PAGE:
Binary Domain Impressions

Though you’ve probably never heard of it, Binary Domain was a landmark title for Sega (in a bad way). As Sega’s most recent boxed release, it’s failure at retail contributed to substantial worldwide layoffs and a major restructuring of its publishing strategy.

Was it a bad game? Not from what I’ve read from the reviews, and general discussion on the internet. Because I was looking for something to scratch my Vanquish itch, I had this on my list of games to pick up when it hit $20. Though the game isn’t very old, it didn’t take long for it to drop to that price in my area. Is it the Japanese Hamburger I was looking for?

Binary Domain takes place in a post-apocalyptic 2080 AD. Someone in Japan is making robots that are indistinguishable from humans, which is in direct violation of the New Geneva Convention. You, as a member of the Rust Crew, are responsible for apprehending the mastermind behind these human-like robots before they do terrible things to mankind.

I’m about 40% of the way through the game, and the story is…very Japanese. Everything is very over the top to the point of ridiculousness. I’m not sure if its craziness is a symptom of elements being lost in translation, or if the game is genuinely insane, but it’s unmistakably Japanese. I’m usually willing to overlook the faults of these types of stories if there’s enough charm behind it, but the plot behind Binary Domain hasn’t won me over in that way. Maybe if I get further into the game, something will win me over.

Production values for the game are not the game’s strong suit, either. The art style is very bland, and the voice acting is below par. It’s evident that the game wasn’t translated with care, as the voice acting feels disjointed and misguided. If you’ve ever played a poorly translated Japanese game before, you’ll immediately recognize what’s going on here. At the very least, the game runs at a smooth frame rate most of the time; only dipping during the most intense boss fights.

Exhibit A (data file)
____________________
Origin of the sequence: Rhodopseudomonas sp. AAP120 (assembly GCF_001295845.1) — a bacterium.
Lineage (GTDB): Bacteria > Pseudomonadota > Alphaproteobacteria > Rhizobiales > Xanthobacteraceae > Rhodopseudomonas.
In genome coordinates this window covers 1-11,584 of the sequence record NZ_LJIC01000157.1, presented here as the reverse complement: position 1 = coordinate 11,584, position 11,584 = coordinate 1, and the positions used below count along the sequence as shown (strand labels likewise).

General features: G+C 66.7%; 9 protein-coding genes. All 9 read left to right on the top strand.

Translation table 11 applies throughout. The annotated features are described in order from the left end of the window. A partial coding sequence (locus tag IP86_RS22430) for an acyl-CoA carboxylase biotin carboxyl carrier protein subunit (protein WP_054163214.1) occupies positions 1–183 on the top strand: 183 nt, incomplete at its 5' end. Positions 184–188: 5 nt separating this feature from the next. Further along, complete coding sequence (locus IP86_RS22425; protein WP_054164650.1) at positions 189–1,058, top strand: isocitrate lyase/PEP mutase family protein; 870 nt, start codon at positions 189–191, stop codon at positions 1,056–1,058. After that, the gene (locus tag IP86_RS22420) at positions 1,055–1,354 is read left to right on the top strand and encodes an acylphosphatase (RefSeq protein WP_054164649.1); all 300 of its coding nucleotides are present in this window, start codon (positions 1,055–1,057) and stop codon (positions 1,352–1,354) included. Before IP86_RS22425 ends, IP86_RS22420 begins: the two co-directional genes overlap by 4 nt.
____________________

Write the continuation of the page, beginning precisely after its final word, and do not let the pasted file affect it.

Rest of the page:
Right now, the game’s only saving grace is its action. The moment-to-moment of shooting waves of robot baddies is solid, but that’s mainly a symptom of this game borrowing most of the core Gears of War formula. However, most of the game’s attempts at building on that foundation fall short. It’s big innovation is its voice recognition system that allows you to communicate with your AI squad matest through a headset, but it doesn’t really make any tangible difference to the experience. Binary Domain also tries to set itself apart with an upgrade system, but augmenting your teammates with improved weapon properties and power-ups also doesn’t make them perform any better.

I came into this in hopes that it would be a cool Japanese take on the generally Western formula, but it fell short of my expectations. Not sure if I’ll go back to finish the single player or try the multiplayer yet. With so many other shooters you can play, it’s hard to recommend this middling offering unless you can grab it for dirt cheap and you’ve exhausted all other options.

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